Holmgang (hólmganga in Old Norse and modern Icelandic, holmgång in Swedish) was a duel practiced by Norsemen. It was a recognized way to settle disputes.

Holmgang can be translated as "to go to (or walk on) a small island" or simply "island walk," perhaps a reference the duels taking place upon a small piece of hide or cloak placed on the ground. The name may also derive from the combatants dueling on a small island or islet, as they do in the saga of Egill Skallagrimsson.

At least in theory, anyone offended could challenge the other party to holmgang regardless of their differences in social status. This could be a matter of honor, ownership or property, demand of restitution or debt, legal disagreement or intention to help a wife or relative or avenge a friend.

Holmgangs were fought 3-7 days after the challenge. Refusing the challenge would have meant that one was niðingr, and could have been sentenced to outlawry. In effect, if the other party was not willing or able to defend their claim, they had no honor. Sometimes a capable warrior could volunteer to fight in the place of a clearly outclassed friend.

The Holmgang in History

The Swedish Hednalagen, or Pagan law, a fragment from a 13th century document from Uppland, Sweden, stipulates the conditions for a holmgang:

If someone insults another man: "You are not the like of a man and not a man in your chest" - "I am a man like you" - then they shall meet where three roads cross. If he who has spoken arrives but not the one who has suffered the insult, the latter shall be considered to be what he was called - his oath will not count nor will he be reliable as a witness, whether it concerns man or woman. If the insulted man comes but not the man who insulted, the former shall cry níðingr three times and make a mark in the ground - as it is worse what he said but not dared stand up for. If the two meet in full armour - if the insulted is killed, his death will be compensated with a half wergild. If the one who has spoken dies, insults are the worst - the tongue will kill the head - his death will not be compensated.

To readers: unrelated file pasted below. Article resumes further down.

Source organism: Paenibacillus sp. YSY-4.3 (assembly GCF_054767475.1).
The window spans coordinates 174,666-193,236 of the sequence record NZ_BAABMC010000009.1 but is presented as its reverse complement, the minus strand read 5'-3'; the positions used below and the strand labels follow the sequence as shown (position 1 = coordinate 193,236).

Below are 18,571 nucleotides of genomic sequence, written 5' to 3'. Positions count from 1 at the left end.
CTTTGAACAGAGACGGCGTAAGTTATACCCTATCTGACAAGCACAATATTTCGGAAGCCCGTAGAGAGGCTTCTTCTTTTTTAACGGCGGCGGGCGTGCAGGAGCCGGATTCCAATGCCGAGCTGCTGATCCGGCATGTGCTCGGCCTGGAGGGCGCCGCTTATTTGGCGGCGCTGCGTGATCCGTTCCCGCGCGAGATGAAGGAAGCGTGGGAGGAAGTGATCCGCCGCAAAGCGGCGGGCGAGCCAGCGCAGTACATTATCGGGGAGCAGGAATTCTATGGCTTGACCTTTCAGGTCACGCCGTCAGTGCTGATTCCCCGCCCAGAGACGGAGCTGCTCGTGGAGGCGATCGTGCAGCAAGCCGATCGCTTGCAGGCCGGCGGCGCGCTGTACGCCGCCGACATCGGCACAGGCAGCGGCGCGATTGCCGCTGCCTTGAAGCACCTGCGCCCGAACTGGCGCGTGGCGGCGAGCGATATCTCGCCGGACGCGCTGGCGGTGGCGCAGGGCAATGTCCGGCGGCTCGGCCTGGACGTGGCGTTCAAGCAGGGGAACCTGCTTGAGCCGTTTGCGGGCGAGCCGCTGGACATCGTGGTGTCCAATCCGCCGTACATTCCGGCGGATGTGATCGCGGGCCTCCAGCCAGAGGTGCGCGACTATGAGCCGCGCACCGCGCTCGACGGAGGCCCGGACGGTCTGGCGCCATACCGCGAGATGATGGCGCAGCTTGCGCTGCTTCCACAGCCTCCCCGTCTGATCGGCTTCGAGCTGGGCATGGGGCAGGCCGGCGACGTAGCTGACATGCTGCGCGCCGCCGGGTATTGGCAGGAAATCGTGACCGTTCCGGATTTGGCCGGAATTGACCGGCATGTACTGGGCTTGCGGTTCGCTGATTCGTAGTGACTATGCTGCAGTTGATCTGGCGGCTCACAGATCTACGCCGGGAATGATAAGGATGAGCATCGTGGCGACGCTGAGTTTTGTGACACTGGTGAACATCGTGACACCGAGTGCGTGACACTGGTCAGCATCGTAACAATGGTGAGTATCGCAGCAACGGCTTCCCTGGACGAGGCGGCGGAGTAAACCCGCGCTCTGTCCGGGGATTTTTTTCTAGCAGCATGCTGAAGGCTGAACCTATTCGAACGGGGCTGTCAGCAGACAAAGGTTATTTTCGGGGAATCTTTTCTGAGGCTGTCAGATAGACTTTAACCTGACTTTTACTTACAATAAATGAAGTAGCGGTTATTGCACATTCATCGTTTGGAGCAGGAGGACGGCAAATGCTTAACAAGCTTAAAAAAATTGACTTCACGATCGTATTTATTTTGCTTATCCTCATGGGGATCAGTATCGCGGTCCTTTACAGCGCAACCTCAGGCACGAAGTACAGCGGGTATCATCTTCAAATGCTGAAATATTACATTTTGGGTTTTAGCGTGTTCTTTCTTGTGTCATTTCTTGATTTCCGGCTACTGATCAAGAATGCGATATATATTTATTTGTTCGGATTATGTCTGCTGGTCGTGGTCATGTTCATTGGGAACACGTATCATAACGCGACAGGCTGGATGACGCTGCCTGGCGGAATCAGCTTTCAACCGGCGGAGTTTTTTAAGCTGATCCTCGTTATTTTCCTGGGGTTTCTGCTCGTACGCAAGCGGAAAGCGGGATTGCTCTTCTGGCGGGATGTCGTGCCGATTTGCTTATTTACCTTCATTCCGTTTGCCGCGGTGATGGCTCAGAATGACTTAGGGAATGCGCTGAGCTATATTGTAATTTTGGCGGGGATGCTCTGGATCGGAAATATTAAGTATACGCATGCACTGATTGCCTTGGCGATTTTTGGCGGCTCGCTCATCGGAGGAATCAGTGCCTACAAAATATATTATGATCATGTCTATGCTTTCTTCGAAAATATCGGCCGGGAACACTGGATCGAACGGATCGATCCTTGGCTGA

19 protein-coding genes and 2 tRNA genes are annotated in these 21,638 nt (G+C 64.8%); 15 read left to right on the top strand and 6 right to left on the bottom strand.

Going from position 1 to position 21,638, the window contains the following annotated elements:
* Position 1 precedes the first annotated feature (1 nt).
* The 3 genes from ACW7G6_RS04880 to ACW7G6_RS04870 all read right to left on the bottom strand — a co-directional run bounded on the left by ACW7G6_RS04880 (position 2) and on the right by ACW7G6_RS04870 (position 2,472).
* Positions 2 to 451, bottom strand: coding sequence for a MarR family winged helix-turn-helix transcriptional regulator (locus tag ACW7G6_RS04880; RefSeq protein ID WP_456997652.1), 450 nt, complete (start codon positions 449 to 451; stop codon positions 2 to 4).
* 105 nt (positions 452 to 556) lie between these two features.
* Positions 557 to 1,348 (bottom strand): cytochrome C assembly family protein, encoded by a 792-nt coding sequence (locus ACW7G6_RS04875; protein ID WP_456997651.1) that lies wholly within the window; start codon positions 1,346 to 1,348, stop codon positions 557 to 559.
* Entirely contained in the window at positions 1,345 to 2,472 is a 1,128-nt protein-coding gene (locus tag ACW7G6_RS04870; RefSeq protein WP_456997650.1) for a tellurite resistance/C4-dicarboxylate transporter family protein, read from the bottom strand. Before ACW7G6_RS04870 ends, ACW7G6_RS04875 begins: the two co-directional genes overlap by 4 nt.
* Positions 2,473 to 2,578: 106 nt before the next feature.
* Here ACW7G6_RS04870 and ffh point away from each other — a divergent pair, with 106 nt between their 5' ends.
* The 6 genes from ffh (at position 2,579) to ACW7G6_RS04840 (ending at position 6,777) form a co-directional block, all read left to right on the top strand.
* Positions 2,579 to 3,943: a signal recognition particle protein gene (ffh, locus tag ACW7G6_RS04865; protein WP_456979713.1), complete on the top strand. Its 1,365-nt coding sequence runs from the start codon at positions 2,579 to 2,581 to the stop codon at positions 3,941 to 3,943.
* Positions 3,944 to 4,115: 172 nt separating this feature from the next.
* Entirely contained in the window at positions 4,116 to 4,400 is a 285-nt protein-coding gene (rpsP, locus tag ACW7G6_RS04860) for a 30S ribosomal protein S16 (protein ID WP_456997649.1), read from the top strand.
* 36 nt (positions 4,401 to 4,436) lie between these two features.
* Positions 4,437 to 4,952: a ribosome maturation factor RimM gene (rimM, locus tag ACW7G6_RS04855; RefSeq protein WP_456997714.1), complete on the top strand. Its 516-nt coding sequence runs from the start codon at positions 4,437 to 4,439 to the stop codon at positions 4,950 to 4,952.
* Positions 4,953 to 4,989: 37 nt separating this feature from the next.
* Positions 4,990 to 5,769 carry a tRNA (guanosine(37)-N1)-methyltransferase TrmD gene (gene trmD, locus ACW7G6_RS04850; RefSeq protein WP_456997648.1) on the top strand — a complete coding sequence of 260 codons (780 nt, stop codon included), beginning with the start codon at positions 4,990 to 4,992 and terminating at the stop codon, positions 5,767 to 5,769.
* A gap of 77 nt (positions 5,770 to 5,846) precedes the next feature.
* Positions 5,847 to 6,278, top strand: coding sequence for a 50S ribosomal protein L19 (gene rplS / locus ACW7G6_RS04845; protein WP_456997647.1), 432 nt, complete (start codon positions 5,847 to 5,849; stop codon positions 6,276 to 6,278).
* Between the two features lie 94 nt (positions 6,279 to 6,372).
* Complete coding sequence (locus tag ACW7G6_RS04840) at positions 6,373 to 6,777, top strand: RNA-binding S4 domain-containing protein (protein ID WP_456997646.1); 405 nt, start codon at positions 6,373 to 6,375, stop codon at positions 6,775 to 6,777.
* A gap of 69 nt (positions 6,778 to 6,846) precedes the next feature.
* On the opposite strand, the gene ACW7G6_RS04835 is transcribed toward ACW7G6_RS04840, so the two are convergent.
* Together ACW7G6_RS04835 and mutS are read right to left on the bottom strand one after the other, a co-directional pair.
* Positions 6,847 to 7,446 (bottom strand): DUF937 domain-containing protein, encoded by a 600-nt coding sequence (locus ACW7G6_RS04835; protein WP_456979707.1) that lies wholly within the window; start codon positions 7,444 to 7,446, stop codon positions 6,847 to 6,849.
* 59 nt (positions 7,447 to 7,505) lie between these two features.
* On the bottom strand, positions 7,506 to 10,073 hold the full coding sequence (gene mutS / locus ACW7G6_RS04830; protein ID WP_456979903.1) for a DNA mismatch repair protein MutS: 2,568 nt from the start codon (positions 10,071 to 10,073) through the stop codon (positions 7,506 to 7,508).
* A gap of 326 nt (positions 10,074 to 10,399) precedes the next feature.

Exact rules varied from place to place and changed over time, but before each challenge the duelists agreed to the rules they used. The duel was fought either on a pre-specified plot or on a traditional place which was regularly used for this purpose. The challenger recited the rules, traditional or those agreed upon, before the duel. Rules determined the allowed weapons, who was eligible to strike first, what constituted a defeat or forfeiture and what the winner received; in Norway, the winner could claim everything the loser owned . If one party did not appear at all, he was declared niðingr. How many times the challenged actually gave in beforehand, is unrecorded.

First holmgangs probably ended on the death or incapacitation of one combatant. Killing an opponent did not constitute a murder and therefore did not lead to outlawry or payment of weregeld. Later rules turned holmgang into a more ritualistic direction.

Kormakssaga states that the holmgang was fought on an ox hide or cloak with sides that were three meters long. It was staked on the ground with stakes used just for that purpose and placed in a specific manner now unknown. After that the area was marked by drawing three borders around the square hide, each about one foot from the previous one. Corners of the outermost border were marked with hazel staves. Combatants had to fight inside these borders. Stepping out of borders meant forfeiture, running away meant cowardice.